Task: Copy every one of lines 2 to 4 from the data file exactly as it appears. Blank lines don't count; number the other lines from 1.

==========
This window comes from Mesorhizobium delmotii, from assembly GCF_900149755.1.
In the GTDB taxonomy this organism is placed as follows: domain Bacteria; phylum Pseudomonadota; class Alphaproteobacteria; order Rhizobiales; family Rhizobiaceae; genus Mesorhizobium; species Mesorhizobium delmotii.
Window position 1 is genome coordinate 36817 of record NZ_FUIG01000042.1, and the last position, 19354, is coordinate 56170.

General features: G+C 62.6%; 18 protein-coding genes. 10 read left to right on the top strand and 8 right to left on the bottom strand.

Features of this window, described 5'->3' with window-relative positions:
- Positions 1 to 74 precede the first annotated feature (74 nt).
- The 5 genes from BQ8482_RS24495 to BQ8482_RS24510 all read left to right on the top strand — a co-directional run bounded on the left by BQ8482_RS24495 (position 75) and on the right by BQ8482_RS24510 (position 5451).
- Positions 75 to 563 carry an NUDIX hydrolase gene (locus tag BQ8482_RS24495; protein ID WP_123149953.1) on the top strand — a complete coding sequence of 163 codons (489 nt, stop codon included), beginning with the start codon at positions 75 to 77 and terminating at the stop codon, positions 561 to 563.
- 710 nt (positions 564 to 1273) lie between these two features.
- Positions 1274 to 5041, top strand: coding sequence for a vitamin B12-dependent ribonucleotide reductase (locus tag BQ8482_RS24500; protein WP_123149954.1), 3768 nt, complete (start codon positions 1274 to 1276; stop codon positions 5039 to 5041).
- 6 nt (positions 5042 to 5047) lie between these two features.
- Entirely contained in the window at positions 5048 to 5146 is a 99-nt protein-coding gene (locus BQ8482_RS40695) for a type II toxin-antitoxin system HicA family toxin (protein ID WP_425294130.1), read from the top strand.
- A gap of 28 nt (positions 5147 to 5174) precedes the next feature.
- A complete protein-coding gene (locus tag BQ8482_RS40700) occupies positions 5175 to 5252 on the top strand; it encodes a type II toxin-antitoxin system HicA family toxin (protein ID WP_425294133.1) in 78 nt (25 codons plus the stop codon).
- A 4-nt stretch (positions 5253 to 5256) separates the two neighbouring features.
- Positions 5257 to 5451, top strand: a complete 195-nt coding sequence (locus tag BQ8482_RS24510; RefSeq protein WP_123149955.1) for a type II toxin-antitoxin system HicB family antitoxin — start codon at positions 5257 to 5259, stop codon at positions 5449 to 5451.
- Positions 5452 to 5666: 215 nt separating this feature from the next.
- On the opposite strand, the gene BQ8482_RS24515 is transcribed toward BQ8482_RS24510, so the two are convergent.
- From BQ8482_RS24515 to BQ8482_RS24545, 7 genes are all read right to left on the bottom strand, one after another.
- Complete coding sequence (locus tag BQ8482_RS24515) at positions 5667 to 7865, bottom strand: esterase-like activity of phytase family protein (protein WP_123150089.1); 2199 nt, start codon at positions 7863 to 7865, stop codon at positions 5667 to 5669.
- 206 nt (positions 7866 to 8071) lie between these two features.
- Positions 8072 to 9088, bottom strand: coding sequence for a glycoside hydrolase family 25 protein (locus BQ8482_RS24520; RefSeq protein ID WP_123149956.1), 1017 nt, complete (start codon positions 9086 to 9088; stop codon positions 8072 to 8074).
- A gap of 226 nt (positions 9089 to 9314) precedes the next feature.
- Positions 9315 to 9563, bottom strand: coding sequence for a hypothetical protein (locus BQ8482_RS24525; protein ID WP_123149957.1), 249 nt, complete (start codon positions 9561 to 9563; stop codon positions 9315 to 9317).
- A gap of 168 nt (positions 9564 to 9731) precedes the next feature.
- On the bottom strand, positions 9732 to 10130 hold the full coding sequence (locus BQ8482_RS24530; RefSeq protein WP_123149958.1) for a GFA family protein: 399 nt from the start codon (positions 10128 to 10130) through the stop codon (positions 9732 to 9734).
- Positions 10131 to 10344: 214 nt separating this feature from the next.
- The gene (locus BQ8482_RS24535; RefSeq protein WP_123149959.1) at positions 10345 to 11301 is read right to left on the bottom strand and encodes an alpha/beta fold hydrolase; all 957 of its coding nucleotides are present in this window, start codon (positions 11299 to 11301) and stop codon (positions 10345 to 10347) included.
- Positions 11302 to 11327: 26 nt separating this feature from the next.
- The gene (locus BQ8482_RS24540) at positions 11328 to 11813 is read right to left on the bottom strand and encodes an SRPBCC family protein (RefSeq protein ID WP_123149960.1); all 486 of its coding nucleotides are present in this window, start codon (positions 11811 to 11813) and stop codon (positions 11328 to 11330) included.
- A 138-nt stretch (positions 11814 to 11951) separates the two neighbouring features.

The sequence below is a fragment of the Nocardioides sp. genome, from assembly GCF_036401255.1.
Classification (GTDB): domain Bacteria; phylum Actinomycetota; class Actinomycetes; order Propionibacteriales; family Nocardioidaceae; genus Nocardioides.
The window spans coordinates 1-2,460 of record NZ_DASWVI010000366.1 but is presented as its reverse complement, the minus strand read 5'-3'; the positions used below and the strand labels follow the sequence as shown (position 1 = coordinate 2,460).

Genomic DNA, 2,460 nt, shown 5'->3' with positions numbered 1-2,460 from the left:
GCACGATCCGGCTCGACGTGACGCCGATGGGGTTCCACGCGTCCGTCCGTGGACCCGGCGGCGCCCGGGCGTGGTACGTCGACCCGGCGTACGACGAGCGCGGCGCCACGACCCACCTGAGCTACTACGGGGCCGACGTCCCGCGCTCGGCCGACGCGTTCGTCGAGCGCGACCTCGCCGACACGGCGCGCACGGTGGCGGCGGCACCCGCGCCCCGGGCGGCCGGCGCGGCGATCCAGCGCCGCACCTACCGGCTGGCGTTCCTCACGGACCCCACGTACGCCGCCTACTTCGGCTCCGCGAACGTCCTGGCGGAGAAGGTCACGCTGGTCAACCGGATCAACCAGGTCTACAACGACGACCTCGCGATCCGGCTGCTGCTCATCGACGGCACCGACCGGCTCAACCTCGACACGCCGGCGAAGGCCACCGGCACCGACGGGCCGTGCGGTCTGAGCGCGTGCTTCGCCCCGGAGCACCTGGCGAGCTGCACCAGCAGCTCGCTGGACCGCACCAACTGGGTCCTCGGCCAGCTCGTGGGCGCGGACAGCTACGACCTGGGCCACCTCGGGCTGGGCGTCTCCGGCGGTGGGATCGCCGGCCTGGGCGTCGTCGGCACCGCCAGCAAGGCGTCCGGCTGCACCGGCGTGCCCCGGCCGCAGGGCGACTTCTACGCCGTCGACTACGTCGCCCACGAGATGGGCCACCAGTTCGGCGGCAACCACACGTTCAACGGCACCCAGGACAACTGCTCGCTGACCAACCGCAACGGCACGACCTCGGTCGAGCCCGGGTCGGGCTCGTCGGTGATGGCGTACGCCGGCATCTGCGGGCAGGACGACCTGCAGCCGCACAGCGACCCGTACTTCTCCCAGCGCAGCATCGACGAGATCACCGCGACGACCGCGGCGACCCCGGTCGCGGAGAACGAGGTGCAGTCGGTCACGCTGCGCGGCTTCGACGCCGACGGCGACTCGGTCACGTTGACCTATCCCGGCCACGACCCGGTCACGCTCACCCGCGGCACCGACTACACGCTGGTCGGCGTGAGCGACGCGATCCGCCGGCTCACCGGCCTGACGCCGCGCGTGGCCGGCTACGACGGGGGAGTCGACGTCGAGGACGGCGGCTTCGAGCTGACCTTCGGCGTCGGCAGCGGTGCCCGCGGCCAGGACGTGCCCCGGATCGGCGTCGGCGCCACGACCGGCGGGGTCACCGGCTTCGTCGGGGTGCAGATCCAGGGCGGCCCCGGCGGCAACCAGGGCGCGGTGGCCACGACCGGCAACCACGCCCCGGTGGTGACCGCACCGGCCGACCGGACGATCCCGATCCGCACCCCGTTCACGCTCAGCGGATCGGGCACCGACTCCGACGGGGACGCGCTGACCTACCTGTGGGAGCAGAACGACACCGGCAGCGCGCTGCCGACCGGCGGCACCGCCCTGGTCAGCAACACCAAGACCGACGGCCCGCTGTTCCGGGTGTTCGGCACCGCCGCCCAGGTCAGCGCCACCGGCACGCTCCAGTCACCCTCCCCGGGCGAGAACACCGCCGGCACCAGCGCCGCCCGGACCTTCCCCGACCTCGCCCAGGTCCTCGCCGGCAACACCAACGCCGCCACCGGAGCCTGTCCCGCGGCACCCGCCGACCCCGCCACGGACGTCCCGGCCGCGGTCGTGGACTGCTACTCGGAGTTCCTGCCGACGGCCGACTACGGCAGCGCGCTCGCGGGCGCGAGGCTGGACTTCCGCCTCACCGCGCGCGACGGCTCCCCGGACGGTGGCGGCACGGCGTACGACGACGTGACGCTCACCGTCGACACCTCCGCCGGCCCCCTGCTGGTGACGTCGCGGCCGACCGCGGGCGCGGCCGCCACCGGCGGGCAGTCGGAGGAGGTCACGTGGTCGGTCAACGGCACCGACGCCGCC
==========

In the GTDB taxonomy this organism is placed as follows: domain Bacteria; phylum Pseudomonadota; class Alphaproteobacteria; order Rhizobiales; family Rhizobiaceae; genus Mesorhizobium; species Mesorhizobium delmotii.
Window position 1 is genome coordinate 36817 of record NZ_FUIG01000042.1, and the last position, 19354, is coordinate 56170.

General features: G+C 62.6%; 18 protein-coding genes. 10 read left to right on the top strand and 8 right to left on the bottom strand.